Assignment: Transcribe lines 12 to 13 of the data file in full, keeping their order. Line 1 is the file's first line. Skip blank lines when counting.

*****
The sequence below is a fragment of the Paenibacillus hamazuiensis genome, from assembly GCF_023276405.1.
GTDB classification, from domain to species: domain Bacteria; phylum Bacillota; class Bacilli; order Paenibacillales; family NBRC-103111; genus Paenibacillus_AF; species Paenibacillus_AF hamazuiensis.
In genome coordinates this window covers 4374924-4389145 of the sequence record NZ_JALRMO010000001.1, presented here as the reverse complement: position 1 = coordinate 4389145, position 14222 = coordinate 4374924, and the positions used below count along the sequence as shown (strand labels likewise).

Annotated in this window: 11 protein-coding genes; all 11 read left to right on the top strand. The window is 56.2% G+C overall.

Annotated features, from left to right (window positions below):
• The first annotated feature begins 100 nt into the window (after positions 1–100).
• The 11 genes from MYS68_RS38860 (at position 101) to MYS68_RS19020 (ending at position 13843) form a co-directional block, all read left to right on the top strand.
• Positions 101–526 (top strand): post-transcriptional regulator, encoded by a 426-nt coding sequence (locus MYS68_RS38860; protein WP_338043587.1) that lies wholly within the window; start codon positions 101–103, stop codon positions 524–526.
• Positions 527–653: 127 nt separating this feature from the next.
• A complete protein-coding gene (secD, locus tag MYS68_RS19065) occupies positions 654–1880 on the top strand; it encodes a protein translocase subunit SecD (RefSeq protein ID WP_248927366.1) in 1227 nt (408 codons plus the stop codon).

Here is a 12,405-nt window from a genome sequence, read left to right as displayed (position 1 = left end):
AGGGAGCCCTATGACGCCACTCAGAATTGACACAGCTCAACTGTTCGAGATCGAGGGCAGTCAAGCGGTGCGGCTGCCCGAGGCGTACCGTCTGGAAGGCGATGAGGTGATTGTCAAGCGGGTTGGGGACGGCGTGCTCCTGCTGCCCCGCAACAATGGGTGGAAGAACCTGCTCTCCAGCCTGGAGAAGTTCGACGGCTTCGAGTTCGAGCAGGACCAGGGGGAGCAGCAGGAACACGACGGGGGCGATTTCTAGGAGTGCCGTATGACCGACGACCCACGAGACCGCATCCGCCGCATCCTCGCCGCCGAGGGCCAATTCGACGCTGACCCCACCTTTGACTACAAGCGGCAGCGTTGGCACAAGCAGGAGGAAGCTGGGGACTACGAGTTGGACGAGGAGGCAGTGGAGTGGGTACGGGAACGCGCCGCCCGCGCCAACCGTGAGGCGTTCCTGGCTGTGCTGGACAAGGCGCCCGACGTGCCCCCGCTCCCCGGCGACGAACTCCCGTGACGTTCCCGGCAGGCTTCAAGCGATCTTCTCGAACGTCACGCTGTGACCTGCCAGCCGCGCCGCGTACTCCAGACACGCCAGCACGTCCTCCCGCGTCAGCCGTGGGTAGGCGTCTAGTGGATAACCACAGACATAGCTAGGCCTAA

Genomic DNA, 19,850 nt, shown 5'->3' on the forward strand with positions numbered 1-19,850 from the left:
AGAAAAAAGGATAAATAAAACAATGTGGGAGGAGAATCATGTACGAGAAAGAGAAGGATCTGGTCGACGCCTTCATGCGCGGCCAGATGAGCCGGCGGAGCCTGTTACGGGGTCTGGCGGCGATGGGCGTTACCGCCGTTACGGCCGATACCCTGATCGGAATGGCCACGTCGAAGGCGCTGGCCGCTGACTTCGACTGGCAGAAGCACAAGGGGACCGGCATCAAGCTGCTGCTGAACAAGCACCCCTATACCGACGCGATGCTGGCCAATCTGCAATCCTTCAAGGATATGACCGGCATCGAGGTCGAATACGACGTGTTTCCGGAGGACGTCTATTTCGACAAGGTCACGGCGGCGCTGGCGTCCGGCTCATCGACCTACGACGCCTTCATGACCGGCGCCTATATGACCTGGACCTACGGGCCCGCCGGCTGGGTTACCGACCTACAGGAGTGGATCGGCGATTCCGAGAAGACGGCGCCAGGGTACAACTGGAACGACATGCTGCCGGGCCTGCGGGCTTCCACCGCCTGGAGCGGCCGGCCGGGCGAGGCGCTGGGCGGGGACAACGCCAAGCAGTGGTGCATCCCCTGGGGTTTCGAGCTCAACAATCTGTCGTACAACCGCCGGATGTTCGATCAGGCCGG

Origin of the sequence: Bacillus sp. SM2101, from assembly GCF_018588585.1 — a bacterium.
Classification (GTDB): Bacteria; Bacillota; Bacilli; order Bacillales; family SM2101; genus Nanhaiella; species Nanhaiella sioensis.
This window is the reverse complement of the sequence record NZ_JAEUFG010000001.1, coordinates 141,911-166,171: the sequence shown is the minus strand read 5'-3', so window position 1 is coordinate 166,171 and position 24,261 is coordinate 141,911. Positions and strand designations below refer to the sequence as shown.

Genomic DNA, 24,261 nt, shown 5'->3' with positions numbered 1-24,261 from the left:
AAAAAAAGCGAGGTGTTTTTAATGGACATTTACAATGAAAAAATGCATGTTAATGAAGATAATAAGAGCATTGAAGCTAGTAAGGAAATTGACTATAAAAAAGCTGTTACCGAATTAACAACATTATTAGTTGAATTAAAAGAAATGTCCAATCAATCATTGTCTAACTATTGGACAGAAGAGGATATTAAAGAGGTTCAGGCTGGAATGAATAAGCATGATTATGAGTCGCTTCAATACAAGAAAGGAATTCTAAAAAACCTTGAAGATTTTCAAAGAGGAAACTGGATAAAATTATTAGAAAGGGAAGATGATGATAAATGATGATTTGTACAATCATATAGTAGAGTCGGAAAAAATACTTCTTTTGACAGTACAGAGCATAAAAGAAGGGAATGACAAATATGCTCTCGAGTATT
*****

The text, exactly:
AGGGAGCCCTATGACGCCACTCAGAATTGACACAGCTCAACTGTTCGAGATCGAGGGCAGTCAAGCGGTGCGGCTGCCCGAGGCGTACCGTCTGGAAGGCGATGAGGTGATTGTCAAGCGGGTTGGGGACGGCGTGCTCCTGCTGCCCCGCAACAATGGGTGGAAGAACCTGCTCTCCAGCCTGGAGAAGTTCGACGGCTTCGAGTTCGAGCAGGACCAGGGGGAGCAGCAGGAACACGACGGGGGCGATTTCTAGGAGTGCCGTATGACCGACGACCCACGAGACCGCATCCGCCGCATCCTCGCCGCCGAGGGCCAATTCGACGCTGACCCCACCTTTGACTACAAGCGGCAGCGTTGGCACAAGCAGGAGGAAGCTGGGGACTACGAGTTGGACGAGGAGGCAGTGGAGTGGGTACGGGAACGCGCCGCCCGCGCCAACCGTGAGGCGTTCCTGGCTGTGCTGGACAAGGCGCCCGACGTGCCCCCGCTCCCCGGCGACGAACTCCCGTGACGTTCCCGGCAGGCTTCAAGCGATCTTCTCGAACGTCACGCTGTGACCTGCCAGCCGCGCCGCGTACTCCAGACACGCCAGCACGTCCTCCCGCGTCAGCCGTGGGTAGGCGTCTAGTGGATAACCACAGACATAGCTAGGCCTAA

Genomic DNA, 19,850 nt, shown 5'->3' on the forward strand with positions numbered 1-19,850 from the left: